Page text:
In Libya, Egypt and Tunisia, Al Qaeda didn’t have a lot of game on the ground; they didn’t have major networks where they could exploit their own authority and influence in those rebellions. In Syria they do have those networks. They do have the logistical line they’ve built up over the past eight years, almost nine years now, through Syria and into Iraq. They have the capability to get into a sectarian fight against [someone] they would refer to as one of the apostate leaders in the Middle East, which is the ultimate point of Al Qaeda. …
When you look at the communications from Al Qaeda leaders themselves and also from the community of jihadi commentators, what you see when they talk about Egypt, Libya, Tunisia and the North African rebellions online is, “Let’s bide our time. Let’s stockpile weapons, until we’re ready to take advantage of that dynamic in a couple of years.” What that says to me is that they don’t have a real organization on the ground in those places.
But in Syria, the tone is very, very different. It’s very aggressive. It’s very much calling for violence in immediate terms and participating in the wider fight. … Al Qaeda, as an organization and as a movement, are a bunch of media whores. Right now the world is looking at Syria, so that’s where they want to be. …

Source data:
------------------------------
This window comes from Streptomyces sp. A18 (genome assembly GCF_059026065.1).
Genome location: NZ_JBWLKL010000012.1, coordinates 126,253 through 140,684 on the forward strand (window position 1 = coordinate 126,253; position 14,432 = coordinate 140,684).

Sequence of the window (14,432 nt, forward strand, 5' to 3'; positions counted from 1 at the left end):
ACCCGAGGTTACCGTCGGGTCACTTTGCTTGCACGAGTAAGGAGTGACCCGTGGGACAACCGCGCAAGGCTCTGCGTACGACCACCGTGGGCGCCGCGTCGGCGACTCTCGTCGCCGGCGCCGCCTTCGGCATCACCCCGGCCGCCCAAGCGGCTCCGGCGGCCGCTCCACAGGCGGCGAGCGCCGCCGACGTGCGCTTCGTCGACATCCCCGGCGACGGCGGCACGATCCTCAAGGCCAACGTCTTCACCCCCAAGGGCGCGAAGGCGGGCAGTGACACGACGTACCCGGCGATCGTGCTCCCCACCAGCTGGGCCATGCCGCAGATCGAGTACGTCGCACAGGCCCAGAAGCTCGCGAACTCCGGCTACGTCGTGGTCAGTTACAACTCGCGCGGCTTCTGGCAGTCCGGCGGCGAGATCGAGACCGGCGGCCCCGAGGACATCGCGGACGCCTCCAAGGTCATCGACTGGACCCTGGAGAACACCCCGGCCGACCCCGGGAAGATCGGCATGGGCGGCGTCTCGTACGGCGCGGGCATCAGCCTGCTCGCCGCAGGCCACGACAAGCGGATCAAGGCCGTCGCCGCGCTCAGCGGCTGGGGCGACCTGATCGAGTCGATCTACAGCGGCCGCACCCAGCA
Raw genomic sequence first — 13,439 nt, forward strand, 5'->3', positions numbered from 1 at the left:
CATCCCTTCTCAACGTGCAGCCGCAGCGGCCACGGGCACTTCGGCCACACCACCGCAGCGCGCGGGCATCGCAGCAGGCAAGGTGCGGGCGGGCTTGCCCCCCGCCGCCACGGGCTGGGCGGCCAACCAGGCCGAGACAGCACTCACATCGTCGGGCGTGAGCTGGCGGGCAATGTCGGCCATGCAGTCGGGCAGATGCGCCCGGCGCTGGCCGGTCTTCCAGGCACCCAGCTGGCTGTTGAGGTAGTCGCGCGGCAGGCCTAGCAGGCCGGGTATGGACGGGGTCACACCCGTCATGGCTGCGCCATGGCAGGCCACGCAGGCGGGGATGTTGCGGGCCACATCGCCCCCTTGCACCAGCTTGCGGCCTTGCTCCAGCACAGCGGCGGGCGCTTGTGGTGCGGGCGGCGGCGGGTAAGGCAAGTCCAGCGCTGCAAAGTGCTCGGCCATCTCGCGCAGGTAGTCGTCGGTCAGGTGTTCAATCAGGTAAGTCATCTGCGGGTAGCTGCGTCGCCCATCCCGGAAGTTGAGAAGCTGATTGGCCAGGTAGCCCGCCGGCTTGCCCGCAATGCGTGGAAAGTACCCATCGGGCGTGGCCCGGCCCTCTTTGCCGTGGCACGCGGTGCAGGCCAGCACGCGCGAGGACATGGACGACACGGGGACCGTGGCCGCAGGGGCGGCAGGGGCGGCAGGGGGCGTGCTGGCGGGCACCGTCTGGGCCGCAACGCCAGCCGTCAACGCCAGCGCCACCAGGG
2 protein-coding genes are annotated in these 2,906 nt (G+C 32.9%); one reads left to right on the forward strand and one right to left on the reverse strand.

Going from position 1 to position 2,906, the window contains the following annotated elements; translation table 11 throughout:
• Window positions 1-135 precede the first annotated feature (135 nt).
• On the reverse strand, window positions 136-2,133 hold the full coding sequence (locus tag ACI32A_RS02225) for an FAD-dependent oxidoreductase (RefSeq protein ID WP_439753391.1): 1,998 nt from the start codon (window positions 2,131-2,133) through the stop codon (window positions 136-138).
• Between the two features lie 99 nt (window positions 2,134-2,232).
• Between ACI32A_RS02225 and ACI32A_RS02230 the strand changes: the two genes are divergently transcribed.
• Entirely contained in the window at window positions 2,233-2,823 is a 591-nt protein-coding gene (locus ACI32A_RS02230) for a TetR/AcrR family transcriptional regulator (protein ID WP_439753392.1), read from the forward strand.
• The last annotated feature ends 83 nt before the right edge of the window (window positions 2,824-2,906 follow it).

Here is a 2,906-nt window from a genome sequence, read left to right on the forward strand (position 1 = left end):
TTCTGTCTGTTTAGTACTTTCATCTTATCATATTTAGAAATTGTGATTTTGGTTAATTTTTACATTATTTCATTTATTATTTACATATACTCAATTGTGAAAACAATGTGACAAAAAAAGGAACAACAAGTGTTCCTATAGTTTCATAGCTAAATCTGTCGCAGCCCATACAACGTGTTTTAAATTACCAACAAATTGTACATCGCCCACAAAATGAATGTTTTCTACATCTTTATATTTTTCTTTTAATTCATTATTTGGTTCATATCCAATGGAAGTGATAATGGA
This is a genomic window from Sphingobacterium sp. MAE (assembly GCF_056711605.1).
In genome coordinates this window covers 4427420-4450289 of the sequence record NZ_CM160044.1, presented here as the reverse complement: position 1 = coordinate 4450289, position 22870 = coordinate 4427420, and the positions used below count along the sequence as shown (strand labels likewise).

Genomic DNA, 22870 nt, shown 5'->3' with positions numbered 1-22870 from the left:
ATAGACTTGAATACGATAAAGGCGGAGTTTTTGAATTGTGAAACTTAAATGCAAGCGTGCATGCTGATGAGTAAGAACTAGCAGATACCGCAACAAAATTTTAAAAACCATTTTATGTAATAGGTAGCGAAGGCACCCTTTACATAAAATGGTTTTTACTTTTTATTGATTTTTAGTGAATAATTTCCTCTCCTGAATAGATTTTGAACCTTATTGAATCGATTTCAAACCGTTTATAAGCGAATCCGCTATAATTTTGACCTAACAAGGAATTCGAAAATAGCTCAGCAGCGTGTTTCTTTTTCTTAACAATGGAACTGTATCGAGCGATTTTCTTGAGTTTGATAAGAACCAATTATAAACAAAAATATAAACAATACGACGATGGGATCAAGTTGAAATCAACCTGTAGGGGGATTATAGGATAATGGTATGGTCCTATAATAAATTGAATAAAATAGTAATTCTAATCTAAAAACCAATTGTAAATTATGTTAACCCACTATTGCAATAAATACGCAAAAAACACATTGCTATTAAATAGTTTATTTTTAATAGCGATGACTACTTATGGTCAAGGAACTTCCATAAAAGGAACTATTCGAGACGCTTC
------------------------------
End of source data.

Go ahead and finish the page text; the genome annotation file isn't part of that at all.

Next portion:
[The question is] whether they have any luck in a Syrian environment trying to win over a wider constituency than they were able to in Iraq. I don’t think they will.
Is there proof that AQI is behind these attacks in Syria? The U.S. Director of National Intelligence James Clapper testified before Congress last week that the attacks had all the “earmarks” of an Al Qaeda attack. What are those?
I don’t have proof, but there’s a lot of smoke. There’s enough smoke that there seems to be fire. Smoke that looks like the attacks themselves — suicide attacks, car bombs — that are reminiscent of the kind of strike that we have seen in Iraq. We know that AQI has the logistics capability to move people and material inside of Syria. We know that al-Zawahiri has given the green light to AQI to participate; he’s done it publicly and may have done it privately beforehand. We know that the global jihadi community is much more forward leaning and aggressive when it comes to Syria as opposed to North Africa.
But we don’t have a claim of responsibility for attacks within Syria from AQI or any other Al Qaeda faction, though we have claims on jihadi websites of the establishment of a suicide brigade in Homs by would-be jihadi organizations inside of Syria. I think that journalists, analysts and activists such as myself are rightfully wary of such claims because anybody can say anything online and there are lots of people, including the Syrian regime, who would have an incentive in suggesting that the Syrian opposition is all Al Qaeda.